Dr. Andrew Brown evaluated Mr. Alston. Dr. Brown concluded "that Firefighter Alston was not fit for duty due to his difficulty in controlling his behavioral outbursts in the workplace, and Firefighter Alston’s insistence that he be insulated from any risk of job termination if such outbursts should occur in the future." Id. at 199. Subsequently, Dr. Marilyn Price evaluated Mr. Alston on February 12, 2015. In a report dated March 18, 2015, she concluded that "Firefighter Alston would be able to return to work full time if a return plan can be arranged with sufficient accommodations to reduce his stress and if Firefighter Alston commits to appropriate treatment [she] would recommend." Id. at 225. Her recommendations were: (1) "treatment with a psychiatrist and a therapist ... to be better able to handle stressors he is likely to encounter upon returning to work," id.; (2) modification of the work environment "so that Firefighter Alston’s level of stress is decreased," id. at 227; and (3) "random toxic screens for a period of at least 2 years to ensure that he does not rely on alcohol, cocaine or marijuana to deal with his symptoms," id.

         Following Dr. Price’s evaluation, Fire Chief Paul D. Ford sent a letter dated March 25, 2015 to Mr. Alston along with a copy of Dr. Price’s report. A.R. 177. In his letter, Fire Chief Ford noted Dr. Price’s specific recommendations for Mr. Alston’s return to work and requested a meeting to be held on April 2, 2015. Id. On February 5, 2016, the Town Counsel noted that it anticipated Mr. Alston’s return to work and listed three conditions. Id. at 229-30. Specifically, the Town requested that Mr. Alston (1) return medical releases so that it "may confirm his treatment in compliance with" Dr. Price’s first condition; (2) schedule a meeting with Fire Chief Ford to discuss "reasonable accommodations"; and (3) attend pre-return toxic drug screen. Id. at 230. On February 17, 2016, the Town Counsel noted that Mr. Alston failed to meet the conditions. Sup. A.R. 66. On May 11, 2016, Fire Chief Ford requested a meeting to be held on May 18, id., 235, which Mr. Alston appears to not have attended, see id. at 236.

          On June 8, 2016, Mr. Alston met with Acting Fire Chief Ward. See id. at 239. On June 14, 2016, Town Counsel requested a medical release and a copy of Mr. Alston’s medical evaluation. Id. On July 21, 2016, the Town requested that Mr. Alston submit his medical evaluation and toxic screen as part of fitness to duty evaluation. Id. at 241. On August 17, 2016, the Town notified its intent to terminate Mr. Alston citing his alleged failure to provide medical documentation indicating that he has complied with conditions previously set by the Town or that he has work capacity. Sup. A.R. 16.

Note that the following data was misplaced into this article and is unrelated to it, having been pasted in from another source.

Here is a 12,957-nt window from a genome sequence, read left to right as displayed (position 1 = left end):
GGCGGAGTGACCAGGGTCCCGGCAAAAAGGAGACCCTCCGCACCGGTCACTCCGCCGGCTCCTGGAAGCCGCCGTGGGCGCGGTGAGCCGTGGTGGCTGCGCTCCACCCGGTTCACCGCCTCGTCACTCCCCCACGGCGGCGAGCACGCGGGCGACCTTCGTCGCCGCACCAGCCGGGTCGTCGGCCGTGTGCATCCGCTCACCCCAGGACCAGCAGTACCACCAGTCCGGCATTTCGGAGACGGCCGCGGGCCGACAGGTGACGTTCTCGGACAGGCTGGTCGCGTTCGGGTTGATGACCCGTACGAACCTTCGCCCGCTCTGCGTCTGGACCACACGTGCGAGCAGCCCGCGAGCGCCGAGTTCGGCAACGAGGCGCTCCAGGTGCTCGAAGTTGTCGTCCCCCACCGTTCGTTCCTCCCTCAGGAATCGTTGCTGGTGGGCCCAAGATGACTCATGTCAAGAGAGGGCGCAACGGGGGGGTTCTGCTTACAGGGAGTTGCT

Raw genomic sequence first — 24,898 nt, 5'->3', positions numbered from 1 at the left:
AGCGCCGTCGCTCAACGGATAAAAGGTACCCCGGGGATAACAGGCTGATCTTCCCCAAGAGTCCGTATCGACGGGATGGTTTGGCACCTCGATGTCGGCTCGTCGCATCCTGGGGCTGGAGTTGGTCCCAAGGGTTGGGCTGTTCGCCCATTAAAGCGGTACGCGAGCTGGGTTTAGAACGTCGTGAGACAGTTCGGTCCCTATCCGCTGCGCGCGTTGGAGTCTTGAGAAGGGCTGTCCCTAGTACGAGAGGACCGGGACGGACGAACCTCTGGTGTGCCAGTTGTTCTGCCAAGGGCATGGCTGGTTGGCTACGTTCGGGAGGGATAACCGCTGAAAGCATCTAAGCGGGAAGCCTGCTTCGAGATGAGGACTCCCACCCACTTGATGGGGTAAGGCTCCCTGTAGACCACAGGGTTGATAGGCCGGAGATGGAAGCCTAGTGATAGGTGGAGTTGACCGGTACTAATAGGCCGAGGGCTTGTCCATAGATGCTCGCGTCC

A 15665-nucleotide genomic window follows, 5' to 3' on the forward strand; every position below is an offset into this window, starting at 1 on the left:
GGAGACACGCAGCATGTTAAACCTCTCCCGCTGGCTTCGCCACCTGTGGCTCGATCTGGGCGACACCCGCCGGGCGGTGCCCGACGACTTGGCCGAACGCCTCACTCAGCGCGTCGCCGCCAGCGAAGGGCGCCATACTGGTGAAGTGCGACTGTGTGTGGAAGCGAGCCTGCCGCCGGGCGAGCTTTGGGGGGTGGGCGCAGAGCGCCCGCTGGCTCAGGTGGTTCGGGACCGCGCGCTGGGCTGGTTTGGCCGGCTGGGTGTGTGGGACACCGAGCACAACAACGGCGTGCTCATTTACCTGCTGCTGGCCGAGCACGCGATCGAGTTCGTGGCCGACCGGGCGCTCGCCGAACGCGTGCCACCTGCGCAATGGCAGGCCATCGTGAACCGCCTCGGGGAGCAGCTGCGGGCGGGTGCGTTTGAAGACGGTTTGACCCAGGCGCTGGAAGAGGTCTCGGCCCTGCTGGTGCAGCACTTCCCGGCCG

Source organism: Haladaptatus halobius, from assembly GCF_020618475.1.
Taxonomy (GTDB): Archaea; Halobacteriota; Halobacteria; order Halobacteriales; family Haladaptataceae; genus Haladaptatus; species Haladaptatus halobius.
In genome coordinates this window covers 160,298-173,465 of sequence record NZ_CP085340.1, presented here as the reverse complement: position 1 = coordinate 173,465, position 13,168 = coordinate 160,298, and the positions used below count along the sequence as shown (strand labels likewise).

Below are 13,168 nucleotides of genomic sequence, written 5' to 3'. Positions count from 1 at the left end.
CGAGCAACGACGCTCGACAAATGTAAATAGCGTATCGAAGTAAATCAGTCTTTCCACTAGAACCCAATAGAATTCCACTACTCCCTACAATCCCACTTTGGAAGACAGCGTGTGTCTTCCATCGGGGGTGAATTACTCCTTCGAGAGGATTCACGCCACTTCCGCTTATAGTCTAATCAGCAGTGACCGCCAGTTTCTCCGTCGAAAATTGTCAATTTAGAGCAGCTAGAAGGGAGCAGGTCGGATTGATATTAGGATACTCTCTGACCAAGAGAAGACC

On October 5, 2016, The Town officially discharged him from his employment as a firefighter, effective October 5, 2016 "on the ground of incapacity to perform the essential functions of [his] firefighter position." A.R. 83-84. The Town based its decision on Mr. Alston’s failure "to participate in the interactive dialogue or otherwise return to work or produce sound and sufficient evidence as to why he cannot return to work." Id. at 112. The Town communicated the decision to Mr. Alston by a letter dated October 6, 2016. See id. at 83-84.

         In a report dated October 18, 2016, Dr. Carter concluded that "Mr. Alston is not able to return to work as Brookline Fire Fighter under any circumstance, either on full or restricted duty. I cannot identify any policy, training, or other educational tool that would alter this." A.R. 296.

         The Commission concluded that there was just cause for terminating Mr. Alston. It determined that "[d]espite numerous requests, he never provided any documentation necessary to establish his compliance with the counseling he required as a condition to return to work; he repeatedly failed to appear for drug screens and return to work evaluations scheduled for him; he repeatedly failed to participate in meetings with Fire Chief Ford and his successor Acting Fire Chief Ward, to develop the accommodations that would facilitate his return to work." A.R. 500. It further determined that "[a]t no time after he left work in 2014 did he express a specific intent or ability to return to work as BFD Firefighter, with or without accommodations." Id.

         The Commission did not consider the medical report prepared by Dr. Cynthia Carter. Id. at 500-01.[2] Neither party argues whether the Commission committed an error in not considering Dr. Carter’s report. See Pl.’s Mem.; Def.’s Opp’n; Pl.’s Reply.

         The court considers additional facts below, in the course of the Discussion.


         Under G.L.c. 31, § 44, the Court may set aside the Decision if it determines "that the substantial rights of any party may have been prejudiced because the agency decision is in violation of constitutional provisions; in excess of statutory authority or jurisdiction of the agency; based on an error of law; made on unlawful procedure; unsupported by substantial evidence; unwarranted by the facts found by the court on the record as submitted or as amplified; or arbitrary or capricious, an abuse of discretion, or otherwise not in accordance with law." Malloch v. Town of Hanover,472 Mass. 783, 795 (2015) (internal quotation marks omitted), quoting Rivas v. Chelsea Housing Authority,464 Mass. 329, 334 (2013). When reviewing an agency decision, the court must give "due weight to the experience, technical competence, and specialized knowledge of the agency, as well as to the discretionary authority conferred upon it." ...